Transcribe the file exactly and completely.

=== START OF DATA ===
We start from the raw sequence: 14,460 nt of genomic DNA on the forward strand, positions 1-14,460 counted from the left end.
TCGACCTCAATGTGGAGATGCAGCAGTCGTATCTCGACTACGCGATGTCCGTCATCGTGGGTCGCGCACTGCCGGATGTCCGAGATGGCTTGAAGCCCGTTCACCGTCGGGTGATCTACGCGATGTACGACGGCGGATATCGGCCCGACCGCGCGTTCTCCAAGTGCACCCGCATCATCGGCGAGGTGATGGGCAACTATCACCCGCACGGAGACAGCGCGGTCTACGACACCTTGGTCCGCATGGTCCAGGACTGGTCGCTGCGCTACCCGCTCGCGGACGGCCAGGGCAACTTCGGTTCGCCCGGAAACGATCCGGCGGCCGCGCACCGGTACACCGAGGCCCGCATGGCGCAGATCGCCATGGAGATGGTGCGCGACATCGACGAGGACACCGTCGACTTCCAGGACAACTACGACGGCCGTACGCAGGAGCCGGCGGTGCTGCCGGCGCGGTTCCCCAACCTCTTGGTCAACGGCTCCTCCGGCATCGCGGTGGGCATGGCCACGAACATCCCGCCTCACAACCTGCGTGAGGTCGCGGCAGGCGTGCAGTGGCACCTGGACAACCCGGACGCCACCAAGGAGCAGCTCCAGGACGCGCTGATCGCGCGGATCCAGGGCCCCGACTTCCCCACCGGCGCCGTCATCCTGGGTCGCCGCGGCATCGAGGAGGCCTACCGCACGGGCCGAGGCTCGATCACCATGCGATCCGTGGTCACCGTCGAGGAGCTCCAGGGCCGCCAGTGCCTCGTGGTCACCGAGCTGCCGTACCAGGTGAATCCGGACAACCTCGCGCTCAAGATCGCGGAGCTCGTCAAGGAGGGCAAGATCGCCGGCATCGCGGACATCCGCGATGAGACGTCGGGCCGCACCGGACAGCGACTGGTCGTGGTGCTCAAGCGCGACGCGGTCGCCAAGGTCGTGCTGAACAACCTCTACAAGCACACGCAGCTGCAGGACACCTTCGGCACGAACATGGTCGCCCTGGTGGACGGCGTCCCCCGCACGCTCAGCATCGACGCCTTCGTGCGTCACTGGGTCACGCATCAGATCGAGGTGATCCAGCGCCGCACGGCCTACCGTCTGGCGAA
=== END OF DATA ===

We start from the raw sequence: 14,460 nt of genomic DNA on the forward strand, positions 1-14,460 counted from the left end.
TCGACCTCAATGTGGAGATGCAGCAGTCGTATCTCGACTACGCGATGTCCGTCATCGTGGGTCGCGCACTGCCGGATGTCCGAGATGGCTTGAAGCCCGTTCACCGTCGGGTGATCTACGCGATGTACGACGGCGGATATCGGCCCGACCGCGCGTTCTCCAAGTGCACCCGCATCATCGGCGAGGTGATGGGCAACTATCACCCGCACGGAGACAGCGCGGTCTACGACACCTTGGTCCGCATGGTCCAGGACTGGTCGCTGCGCTACCCGCTCGCGGACGGCCAGGGCAACTTCGGTTCGCCCGGAAACGATCCGGCGGCCGCGCACCGGTACACCGAGGCCCGCATGGCGCAGATCGCCATGGAGATGGTGCGCGACATCGACGAGGACACCGTCGACTTCCAGGACAACTACGACGGCCGTACGCAGGAGCCGGCGGTGCTGCCGGCGCGGTTCCCCAACCTCTTGGTCAACGGCTCCTCCGGCATCGCGGTGGGCATGGCCACGAACATCCCGCCTCACAACCTGCGTGAGGTCGCGGCAGGCGTGCAGTGGCACCTGGACAACCCGGACGCCACCAAGGAGCAGCTCCAGGACGCGCTGATCGCGCGGATCCAGGGCCCCGACTTCCCCACCGGCGCCGTCATCCTGGGTCGCCGCGGCATCGAGGAGGCCTACCGCACGGGCCGAGGCTCGATCACCATGCGATCCGTGGTCACCGTCGAGGAGCTCCAGGGCCGCCAGTGCCTCGTGGTCACCGAGCTGCCGTACCAGGTGAATCCGGACAACCTCGCGCTCAAGATCGCGGAGCTCGTCAAGGAGGGCAAGATCGCCGGCATCGCGGACATCCGCGATGAGACGTCGGGCCGCACCGGACAGCGACTGGTCGTGGTGCTCAAGCGCGACGCGGTCGCCAAGGTCGTGCTGAACAACCTCTACAAGCACACGCAGCTGCAGGACACCTTCGGCACGAACATGGTCGCCCTGGTGGACGGCGTCCCCCGCACGCTCAGCATCGACGCCTTCGTGCGTCACTGGGTCACGCATCAGATCGAGGTGATCCAGCGCCGCACGGCCTACCGTCTGGCGAA